After putting it off for a long time, mostly for good reasons, I’ve finally acquired the motorcycle that I’ve always wanted. Granted, it’s the most current version of it – not the version that launched in the 80s when I were a wee child dreaming of cruising around on the latest two-wheeled dream.
When I was in my early teens, I subscribed to Cycle World – or maybe I just bought them at the 7-11 every month, I can’t remember. In one of those issues back in 1982, there was an article about the new BMW K100 – a radical new design for BMW which comprised of a horizontally mounted inline-4. Previously, BMW had built a motorcycle cult following with their twin boxer engine, and most riders saw BMW as a stodgy bike maker whose time had passed. The era of the Japanese high-performance motorcycles was dawning. I also had dreams of the new Interceptor (but I think that might have been later in 1984) or Hurricane, or Katana, but this BMW caught my eye. I was fascinated with how they had engineered it to ride in all seasons, and designed the fairings to channel water away from the rider when riding in rain. But, since I was not even a legal driver, I knew it was not going to be mine – at least for a long time.
My friend Darren and I used to dream out loud of riding motorcycles on a tour around the country after we graduated high school. This dream never happened and I forgot about it for a while with college and life happening at a furious pace. Eventually, I ended up with Laura – exactly where I was supposed to be.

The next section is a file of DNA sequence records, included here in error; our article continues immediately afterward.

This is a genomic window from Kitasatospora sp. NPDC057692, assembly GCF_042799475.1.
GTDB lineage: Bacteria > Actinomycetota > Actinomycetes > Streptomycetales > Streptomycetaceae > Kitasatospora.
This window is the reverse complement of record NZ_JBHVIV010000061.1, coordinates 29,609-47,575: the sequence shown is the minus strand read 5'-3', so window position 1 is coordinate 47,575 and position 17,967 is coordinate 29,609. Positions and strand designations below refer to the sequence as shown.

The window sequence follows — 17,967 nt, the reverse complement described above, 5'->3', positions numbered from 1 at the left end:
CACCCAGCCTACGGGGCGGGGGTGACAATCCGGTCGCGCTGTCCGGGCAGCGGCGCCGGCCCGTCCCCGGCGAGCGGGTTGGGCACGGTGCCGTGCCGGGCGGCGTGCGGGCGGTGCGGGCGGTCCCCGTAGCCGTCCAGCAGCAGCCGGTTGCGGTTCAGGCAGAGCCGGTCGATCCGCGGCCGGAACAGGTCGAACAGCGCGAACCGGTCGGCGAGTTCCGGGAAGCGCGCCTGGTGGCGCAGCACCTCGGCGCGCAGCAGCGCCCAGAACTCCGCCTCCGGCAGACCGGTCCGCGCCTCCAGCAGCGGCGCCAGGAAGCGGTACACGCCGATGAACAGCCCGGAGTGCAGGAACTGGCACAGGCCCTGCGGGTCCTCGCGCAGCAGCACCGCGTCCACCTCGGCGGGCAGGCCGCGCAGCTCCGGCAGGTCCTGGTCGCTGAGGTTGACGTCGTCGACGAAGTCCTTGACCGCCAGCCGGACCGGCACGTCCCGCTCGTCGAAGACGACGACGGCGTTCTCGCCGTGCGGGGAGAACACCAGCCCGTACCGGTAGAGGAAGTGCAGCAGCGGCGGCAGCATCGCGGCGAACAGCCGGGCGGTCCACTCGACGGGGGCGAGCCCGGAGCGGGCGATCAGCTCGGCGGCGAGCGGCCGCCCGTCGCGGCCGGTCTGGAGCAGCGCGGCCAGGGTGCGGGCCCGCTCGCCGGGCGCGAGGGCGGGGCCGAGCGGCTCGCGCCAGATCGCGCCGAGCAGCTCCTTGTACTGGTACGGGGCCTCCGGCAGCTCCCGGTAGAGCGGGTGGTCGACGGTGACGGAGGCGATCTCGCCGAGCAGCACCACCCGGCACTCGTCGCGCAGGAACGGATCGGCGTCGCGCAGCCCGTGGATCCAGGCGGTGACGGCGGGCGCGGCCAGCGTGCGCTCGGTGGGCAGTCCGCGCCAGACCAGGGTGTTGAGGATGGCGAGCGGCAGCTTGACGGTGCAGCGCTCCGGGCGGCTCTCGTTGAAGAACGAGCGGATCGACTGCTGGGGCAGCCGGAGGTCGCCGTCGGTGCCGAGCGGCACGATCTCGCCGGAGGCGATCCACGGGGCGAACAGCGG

She, fortunately, had a little bit of a “biker” in her past, so when she suggested we ride away from the wedding on a motorcycle, I was more than eager to comply. My father had recently bought his own motorcycle, a Honda Shadow 1200 with a beautiful orange flame tank. I would go over to their house and practice riding the bike a few times a week. I took longer and longer rides until it was time to practice with a passenger. Laura was happy to help.
We were able to ride away from our wedding on the motorcycle and got some great pictures – but by that time, I was already hooked. We even took the course and got licensed together.
My father took a job working overseas, and I graciously offered to care for the bike while he was away. Bikes must be ridden regularly, after all. Someone has to, right? I put quite a few miles on that bike for him.
Eventually, I took a new job in Virginia and we were relocated. At the time, we were trimming expenses to cut our costs and had sold off all but one car. When we arrived in Virginia, we needed another vehicle. I of course suggested a motorcycle – out of the purest of motives I assure you. This was in 2005.
BMW had just released a new version of the K-bike: a K1200S – beautiful blue and white or black and yellow paint combinations and the latest technological advances were applied to that machine which grew from the K100.